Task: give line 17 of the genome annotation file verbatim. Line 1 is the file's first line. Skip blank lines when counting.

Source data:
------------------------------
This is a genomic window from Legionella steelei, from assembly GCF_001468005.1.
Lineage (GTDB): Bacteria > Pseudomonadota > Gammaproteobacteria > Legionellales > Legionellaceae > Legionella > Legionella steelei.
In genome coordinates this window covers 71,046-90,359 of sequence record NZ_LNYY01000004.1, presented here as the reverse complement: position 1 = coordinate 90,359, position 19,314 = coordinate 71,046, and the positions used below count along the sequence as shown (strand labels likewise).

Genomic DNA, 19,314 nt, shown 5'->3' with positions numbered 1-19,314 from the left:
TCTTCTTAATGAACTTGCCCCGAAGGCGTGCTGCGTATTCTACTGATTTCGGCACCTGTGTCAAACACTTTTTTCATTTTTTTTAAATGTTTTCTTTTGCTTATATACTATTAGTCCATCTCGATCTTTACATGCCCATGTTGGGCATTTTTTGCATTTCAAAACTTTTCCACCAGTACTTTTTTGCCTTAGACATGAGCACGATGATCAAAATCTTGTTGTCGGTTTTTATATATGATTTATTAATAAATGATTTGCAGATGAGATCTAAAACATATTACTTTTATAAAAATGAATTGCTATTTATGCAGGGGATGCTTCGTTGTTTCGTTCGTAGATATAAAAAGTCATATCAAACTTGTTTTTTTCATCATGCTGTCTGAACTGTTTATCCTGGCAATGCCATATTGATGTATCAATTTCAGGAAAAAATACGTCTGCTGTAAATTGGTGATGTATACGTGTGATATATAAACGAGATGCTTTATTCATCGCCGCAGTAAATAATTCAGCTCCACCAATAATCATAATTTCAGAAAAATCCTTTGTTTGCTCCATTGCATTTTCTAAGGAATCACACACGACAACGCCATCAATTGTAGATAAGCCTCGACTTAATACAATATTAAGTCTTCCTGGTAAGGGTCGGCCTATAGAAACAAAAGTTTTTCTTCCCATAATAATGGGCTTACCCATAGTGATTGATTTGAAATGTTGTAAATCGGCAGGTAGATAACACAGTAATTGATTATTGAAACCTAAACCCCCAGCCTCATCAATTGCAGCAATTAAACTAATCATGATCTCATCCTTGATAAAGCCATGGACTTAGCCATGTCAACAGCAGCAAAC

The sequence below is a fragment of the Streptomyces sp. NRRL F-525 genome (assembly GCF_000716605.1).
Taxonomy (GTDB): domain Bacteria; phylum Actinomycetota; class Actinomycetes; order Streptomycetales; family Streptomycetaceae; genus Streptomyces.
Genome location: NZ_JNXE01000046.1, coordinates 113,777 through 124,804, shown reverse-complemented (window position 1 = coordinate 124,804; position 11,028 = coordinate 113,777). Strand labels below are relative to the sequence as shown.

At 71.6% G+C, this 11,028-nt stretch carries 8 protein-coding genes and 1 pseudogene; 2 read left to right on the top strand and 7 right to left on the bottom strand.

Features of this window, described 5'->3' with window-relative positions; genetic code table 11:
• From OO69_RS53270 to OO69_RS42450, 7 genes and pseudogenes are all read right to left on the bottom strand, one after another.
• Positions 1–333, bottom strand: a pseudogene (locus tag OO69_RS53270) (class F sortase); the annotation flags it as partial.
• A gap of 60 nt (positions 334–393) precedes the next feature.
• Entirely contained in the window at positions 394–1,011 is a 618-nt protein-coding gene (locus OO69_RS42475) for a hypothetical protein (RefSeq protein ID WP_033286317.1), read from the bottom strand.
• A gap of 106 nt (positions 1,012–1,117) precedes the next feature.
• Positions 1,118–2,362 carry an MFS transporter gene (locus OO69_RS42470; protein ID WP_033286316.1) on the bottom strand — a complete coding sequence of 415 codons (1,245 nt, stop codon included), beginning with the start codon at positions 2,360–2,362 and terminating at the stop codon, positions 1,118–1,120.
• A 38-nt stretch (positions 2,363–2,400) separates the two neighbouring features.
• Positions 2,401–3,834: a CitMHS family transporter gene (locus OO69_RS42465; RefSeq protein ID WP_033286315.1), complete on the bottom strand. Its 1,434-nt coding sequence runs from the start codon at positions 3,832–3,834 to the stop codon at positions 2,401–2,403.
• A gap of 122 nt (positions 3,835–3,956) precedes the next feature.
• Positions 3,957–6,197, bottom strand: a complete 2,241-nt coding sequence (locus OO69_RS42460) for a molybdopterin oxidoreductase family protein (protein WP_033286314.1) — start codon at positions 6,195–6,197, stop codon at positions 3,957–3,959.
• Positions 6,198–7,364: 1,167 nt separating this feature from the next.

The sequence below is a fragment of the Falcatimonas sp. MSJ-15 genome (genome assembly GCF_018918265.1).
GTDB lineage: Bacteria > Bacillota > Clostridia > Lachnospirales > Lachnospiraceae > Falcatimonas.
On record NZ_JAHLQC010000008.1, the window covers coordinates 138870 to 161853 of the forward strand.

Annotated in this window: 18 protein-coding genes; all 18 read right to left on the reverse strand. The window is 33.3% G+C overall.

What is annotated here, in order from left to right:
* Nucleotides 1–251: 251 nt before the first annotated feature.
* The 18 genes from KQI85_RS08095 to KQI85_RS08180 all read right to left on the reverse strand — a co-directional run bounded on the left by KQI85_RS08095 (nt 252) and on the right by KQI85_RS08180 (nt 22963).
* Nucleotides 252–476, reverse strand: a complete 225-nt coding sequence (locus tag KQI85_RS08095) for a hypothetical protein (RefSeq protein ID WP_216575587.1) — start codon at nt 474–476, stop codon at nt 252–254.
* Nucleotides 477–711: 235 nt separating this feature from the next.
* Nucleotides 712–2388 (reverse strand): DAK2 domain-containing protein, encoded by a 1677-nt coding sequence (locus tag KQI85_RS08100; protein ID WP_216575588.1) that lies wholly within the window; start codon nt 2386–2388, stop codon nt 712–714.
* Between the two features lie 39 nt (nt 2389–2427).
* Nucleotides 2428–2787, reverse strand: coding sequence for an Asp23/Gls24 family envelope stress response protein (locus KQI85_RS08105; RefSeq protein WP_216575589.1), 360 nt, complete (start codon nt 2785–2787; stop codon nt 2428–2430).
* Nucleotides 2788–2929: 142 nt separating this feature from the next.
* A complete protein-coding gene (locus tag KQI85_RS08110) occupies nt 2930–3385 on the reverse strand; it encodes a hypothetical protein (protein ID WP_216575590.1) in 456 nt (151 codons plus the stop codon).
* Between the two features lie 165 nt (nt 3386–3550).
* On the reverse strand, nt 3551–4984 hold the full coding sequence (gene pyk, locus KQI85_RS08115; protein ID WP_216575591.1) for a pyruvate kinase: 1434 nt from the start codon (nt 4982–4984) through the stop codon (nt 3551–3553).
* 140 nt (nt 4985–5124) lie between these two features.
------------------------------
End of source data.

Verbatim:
• A 38-nt stretch (positions 2,363–2,400) separates the two neighbouring features.